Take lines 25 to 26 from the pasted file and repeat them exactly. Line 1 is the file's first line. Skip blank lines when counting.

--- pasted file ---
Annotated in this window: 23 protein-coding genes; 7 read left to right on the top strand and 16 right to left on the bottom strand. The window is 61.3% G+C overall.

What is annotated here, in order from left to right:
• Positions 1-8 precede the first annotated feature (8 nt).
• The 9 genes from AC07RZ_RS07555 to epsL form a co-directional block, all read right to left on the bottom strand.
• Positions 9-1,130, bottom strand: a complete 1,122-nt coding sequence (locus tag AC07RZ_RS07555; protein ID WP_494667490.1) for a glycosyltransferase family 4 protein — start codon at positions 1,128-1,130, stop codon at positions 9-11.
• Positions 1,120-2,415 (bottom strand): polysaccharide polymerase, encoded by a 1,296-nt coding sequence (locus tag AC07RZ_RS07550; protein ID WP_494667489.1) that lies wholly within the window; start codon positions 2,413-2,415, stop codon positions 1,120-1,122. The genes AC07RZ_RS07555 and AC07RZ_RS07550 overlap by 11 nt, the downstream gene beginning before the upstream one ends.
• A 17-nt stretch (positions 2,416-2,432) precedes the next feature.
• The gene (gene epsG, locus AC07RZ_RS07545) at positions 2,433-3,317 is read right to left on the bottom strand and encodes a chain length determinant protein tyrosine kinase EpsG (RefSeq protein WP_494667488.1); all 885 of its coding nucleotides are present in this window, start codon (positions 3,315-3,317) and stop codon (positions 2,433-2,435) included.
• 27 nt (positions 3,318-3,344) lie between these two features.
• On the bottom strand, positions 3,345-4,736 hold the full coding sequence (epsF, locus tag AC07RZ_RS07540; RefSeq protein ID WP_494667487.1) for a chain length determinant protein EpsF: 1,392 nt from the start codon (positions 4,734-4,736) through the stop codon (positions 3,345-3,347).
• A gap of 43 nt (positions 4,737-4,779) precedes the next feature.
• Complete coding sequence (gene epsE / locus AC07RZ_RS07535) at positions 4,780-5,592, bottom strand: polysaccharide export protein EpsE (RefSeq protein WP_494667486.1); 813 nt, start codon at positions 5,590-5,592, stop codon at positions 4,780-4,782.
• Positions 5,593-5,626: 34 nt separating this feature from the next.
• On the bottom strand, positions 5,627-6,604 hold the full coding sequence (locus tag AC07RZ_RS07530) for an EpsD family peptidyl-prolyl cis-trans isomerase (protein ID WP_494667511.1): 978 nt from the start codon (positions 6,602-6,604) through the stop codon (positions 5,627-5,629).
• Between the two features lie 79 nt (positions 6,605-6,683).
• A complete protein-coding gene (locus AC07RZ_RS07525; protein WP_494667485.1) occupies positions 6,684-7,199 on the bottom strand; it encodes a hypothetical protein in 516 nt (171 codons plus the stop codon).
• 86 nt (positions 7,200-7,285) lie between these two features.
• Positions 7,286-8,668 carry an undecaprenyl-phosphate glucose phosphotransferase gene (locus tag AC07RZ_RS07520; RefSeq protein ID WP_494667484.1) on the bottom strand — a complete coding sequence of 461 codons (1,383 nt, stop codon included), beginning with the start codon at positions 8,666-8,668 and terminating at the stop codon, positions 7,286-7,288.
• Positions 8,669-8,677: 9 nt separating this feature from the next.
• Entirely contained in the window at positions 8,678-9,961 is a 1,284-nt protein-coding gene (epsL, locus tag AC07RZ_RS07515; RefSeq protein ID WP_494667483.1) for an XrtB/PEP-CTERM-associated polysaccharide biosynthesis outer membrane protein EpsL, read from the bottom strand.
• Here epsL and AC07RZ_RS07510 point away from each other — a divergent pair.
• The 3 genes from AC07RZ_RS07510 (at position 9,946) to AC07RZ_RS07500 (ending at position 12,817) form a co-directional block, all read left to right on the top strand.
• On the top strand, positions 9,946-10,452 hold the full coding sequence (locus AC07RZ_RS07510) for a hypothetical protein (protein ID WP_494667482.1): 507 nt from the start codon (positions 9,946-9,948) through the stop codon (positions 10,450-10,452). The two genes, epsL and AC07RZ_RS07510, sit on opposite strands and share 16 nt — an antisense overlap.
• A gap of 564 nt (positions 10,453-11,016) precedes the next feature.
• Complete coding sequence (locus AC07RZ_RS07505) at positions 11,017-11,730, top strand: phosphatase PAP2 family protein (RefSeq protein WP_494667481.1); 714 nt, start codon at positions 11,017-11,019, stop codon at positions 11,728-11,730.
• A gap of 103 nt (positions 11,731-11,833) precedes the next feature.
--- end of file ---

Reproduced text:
• Complete coding sequence (locus AC07RZ_RS07505) at positions 11,017-11,730, top strand: phosphatase PAP2 family protein (RefSeq protein WP_494667481.1); 714 nt, start codon at positions 11,017-11,019, stop codon at positions 11,728-11,730.
• A gap of 103 nt (positions 11,731-11,833) precedes the next feature.